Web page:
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(5) Criticisms of economic theory and practice
Economics has been persistently criticized for its heavy reliance on unrealistic, unobservable, or unverifiable assumptions. Some people reply to this criticism by saying that the unrealistic assumptions of economics result from abstraction from unimportant details, and abstraction is necessary for knowledge of a complex real world. So, far from unrealistic assumptions detracting from the epistemic worth of economics, such assumptions are essential for economic knowledge. Denominating this explanation the abstractionist defense, and after clarifying abstraction, unrealistic assumptions and kindred notions, at least one study has shown that this abstractionist defense does not successfully rebut the position of those who criticize economics for its unrealistic assumptions. However, it is important to note that while one school does have a majority in the field, there is far from a consensus on all economic issues and multiple alternative fields claim to have more empirically justified insights.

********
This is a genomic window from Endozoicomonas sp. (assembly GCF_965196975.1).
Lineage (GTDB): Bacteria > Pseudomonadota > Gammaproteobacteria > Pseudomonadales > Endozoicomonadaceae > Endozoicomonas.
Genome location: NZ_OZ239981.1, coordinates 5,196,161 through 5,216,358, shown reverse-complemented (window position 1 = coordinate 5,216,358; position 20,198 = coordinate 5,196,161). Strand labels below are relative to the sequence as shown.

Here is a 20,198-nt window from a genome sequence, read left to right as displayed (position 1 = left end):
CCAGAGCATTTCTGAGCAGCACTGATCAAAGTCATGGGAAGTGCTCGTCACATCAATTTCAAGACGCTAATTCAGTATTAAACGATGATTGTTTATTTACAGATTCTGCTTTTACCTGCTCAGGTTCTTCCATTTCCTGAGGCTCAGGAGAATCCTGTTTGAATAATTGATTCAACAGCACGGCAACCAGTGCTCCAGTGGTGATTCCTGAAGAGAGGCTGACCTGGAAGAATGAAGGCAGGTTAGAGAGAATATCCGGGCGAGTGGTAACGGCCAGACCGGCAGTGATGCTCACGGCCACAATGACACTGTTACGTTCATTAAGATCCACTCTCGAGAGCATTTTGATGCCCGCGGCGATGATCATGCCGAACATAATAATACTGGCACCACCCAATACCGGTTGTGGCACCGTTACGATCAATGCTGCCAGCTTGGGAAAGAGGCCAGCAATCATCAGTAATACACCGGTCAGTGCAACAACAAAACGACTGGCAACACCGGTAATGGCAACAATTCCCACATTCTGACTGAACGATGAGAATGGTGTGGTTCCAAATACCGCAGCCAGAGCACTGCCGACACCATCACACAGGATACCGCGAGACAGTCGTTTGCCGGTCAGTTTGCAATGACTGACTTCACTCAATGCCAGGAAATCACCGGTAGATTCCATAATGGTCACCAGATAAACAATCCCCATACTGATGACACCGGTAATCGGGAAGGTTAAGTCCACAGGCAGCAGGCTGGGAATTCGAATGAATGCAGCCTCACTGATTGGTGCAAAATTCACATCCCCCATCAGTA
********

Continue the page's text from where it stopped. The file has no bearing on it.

Economics is a field of study with various schools and currents of thought. As a result, there exists a considerable distribution of opinions, approaches and theories. Some of these reach opposite conclusions or, due to the differences in underlying assumptions, contradict each other.
Criticism on several topics in economics can be found elsewhere, in both general and specialized literature (for example, general equilibrium, Pareto efficiency, marginalism, behavioral finance, behavioral economics, feminist economics, Keynesian economics, monetarism, endogenous growth theory, comparative advantage, Kuznets curve, Laffer curve, economic sociology, et al.).